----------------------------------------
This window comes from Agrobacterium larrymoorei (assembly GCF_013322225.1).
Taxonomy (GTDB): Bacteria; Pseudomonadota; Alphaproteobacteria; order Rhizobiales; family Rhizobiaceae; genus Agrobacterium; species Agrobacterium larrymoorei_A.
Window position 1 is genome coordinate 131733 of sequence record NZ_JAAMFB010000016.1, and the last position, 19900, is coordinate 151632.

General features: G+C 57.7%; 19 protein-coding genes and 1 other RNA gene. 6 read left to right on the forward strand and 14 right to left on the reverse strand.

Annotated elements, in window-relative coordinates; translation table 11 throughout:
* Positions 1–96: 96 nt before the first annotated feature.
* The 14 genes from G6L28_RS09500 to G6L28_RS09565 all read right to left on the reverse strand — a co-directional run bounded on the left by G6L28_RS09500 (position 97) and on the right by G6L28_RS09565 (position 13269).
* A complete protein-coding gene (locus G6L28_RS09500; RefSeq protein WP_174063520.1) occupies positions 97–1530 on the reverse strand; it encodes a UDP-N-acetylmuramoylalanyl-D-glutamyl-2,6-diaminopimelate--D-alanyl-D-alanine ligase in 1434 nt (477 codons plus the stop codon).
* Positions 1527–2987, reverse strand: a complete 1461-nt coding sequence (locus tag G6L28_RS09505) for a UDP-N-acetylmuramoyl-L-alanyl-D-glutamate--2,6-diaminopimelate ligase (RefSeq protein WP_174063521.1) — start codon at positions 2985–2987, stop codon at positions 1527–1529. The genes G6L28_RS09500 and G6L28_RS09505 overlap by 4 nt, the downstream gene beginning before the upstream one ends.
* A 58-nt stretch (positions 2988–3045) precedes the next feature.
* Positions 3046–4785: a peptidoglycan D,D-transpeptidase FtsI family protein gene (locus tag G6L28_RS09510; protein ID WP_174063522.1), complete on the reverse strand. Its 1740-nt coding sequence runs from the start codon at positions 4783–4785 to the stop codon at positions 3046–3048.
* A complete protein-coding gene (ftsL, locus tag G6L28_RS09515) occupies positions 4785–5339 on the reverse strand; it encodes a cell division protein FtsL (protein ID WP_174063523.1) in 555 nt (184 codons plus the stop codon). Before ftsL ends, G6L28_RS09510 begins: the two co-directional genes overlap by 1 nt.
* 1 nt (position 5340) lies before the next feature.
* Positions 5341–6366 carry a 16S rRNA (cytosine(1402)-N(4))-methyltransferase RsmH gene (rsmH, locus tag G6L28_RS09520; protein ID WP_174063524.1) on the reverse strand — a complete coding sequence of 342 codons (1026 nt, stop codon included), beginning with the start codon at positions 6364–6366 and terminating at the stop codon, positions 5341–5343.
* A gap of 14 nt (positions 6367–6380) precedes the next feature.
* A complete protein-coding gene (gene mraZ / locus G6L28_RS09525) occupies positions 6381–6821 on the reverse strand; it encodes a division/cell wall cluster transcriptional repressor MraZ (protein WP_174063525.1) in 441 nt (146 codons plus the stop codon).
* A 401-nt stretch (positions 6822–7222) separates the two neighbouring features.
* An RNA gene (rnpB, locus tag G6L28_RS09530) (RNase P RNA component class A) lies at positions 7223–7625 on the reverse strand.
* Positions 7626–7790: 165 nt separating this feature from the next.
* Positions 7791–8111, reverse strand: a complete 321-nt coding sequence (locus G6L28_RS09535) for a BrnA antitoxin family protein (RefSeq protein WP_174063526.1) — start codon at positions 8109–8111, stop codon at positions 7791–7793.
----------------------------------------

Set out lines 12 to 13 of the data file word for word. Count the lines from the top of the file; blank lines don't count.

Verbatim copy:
* A complete protein-coding gene (ftsL, locus tag G6L28_RS09515) occupies positions 4785–5339 on the reverse strand; it encodes a cell division protein FtsL (protein ID WP_174063523.1) in 555 nt (184 codons plus the stop codon). Before ftsL ends, G6L28_RS09510 begins: the two co-directional genes overlap by 1 nt.
* 1 nt (position 5340) lies before the next feature.